The season itself began in St. Louis on Saturday, April 15, with Cleveland absorbing a 10-1 defeat. They lost again on Sunday, then, after three days rest went to Louisville where they lost two more, bringing us up to Saturday the 22nd. On that day, Cleveland played a doubleheader in Louisville and won the first game, 6-5 before dropping a 15-2 verdict. Out of the 20 games the Spiders won all season, 12 came in split doubleheaders, meaning that they only had 8 days all year of unmixed victory. Two more losses in Cincinnati made their April record 1-7.
The month of May started with a home-opener doubleheader against Louisville. Cleveland got off to a good start with a 5-4 victory in 14 innings in the opener before the home folks, but then reverted to form in the nightcap. They also split a doubleheader with the same team the next day, but then went on their first skid, losing 11 in a row as Chicago, St. Louis and Cincinnati came to town. This brought the year’s record to 3-20 going into action on Saturday, May 20th. The team had been idle since Monday, and it seemed the layoff did them good, because they now hit their best stretch of the entire season. It started with a decisive 10-4 win over Philadelphia that day, then a journey to Louisville for a Sunday game and a 4-3 victory. Washington visited Cleveland at the beginning of the following week, and the Spiders took the middle game of the set. Then came Baltimore, and Cleveland gained a split in two games with the mighty Orioles. In that memorable week, the Spiders won 4 games in 6 tries. These all came in single contests, and thus represented half the club’s total of single game wins for the entire year.
The end of May saw Cleveland go back east for a road trip which was to mark the beginning of the long downhill slide after that brief flash of respectability. The month of May ended with an 8-26 log for the season so far, including another doubleheader split in Boston on Memorial Day.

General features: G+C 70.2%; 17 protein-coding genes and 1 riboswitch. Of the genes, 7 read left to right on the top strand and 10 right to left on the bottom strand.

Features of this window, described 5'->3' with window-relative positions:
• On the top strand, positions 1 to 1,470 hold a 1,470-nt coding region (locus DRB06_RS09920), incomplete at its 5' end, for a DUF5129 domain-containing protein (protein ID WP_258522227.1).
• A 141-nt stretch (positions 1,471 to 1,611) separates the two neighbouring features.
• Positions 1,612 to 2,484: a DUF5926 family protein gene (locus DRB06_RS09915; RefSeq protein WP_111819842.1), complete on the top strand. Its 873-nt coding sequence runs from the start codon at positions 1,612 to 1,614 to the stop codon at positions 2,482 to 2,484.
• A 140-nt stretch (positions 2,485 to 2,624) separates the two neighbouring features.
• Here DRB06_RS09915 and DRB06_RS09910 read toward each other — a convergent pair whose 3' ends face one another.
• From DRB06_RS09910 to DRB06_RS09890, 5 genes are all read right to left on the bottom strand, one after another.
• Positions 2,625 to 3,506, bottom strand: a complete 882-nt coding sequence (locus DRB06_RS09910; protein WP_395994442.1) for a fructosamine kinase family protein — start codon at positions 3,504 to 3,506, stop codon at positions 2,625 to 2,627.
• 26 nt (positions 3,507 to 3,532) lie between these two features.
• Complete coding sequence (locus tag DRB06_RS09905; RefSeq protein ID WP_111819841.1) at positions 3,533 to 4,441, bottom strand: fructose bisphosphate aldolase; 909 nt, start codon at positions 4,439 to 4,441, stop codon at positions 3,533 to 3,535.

The month of June proved to be eventful in several ways for the team. On the second of the month, it looked after six innings like Cleveland had a rare victory in the bag in Brooklyn. They led by 10-1 at that point, but then the roof fell in as the hometown nine scored ten times in the last three innings to take an 11 to 10 win. On Monday, June 5, after a 14-2 defeat at the hands of Brooklyn, manager Lave Cross quit to move on to more encouraging things at St. Louis, his old team. He left Cleveland with an 8-30 record and five straight losses. His successor, Australian-born infielder Joe Quinn saw the current losing string run to 13 before it ended with a 6-2 win over Pittsburgh at home on the 15th. Then came another slide of 7 games, mostly before the home fans. The next win came on June 25th, in one of the curious Sunday doubleheaders played at the time. Since not all cities allowed Sunday ball, teams where it was banned went to play where it was allowed, where the home team played two contests against two different opponents. For example, on this date, hometown St. Louis played New York and lost in the first game, then took on Cleveland and bowed again.
The Clevelanders won only 3 games in the whole month, against 22 losses. Overall, they were 11-48. Curiously, all three of those June wins were single games, giving them 7 single-game wins for the year, and after that they could muster only one more such win in the remaining three months of the season. With such dismal facts to face, it is no wonder the fans stayed away in large numbers, and led to Robison’s decision to send the team on the road for the rest of the year. The Spiders closed their home stand with a doubleheader on July 1, then took to the road for all their remaining schedule except for a brief home stand at the end of August. This meant playing only 6 games at home out of 93 remaining, and earned the team a new nickname in the press of the day: the Exiles.
The first half of July saw another 14-game losing streak for Cleveland, topping by one their previous worst of a month earlier. The doubleheader on Independence Day proved to be double disaster. It was a real battle with Pittsburgh, but Cleveland still lost both games, in 10 and 13 innings. It was more of a double disaster on the 15th, when Baltimore won both ends of the twinbill by shutouts, 10-0 and 5-0. After a Sunday rest the next day, the two teams met again for two on Monday. In the first game, the Spiders broke their losing skein with a 7-2 victory, but acted as if winning was too much for them when they allowed the Orioles to walk off with a 21-6 win in the afterpiece. It was the Clevelands’ worst loss of the year. On the 18th, they played another doubleheader in Washington and split the decisions.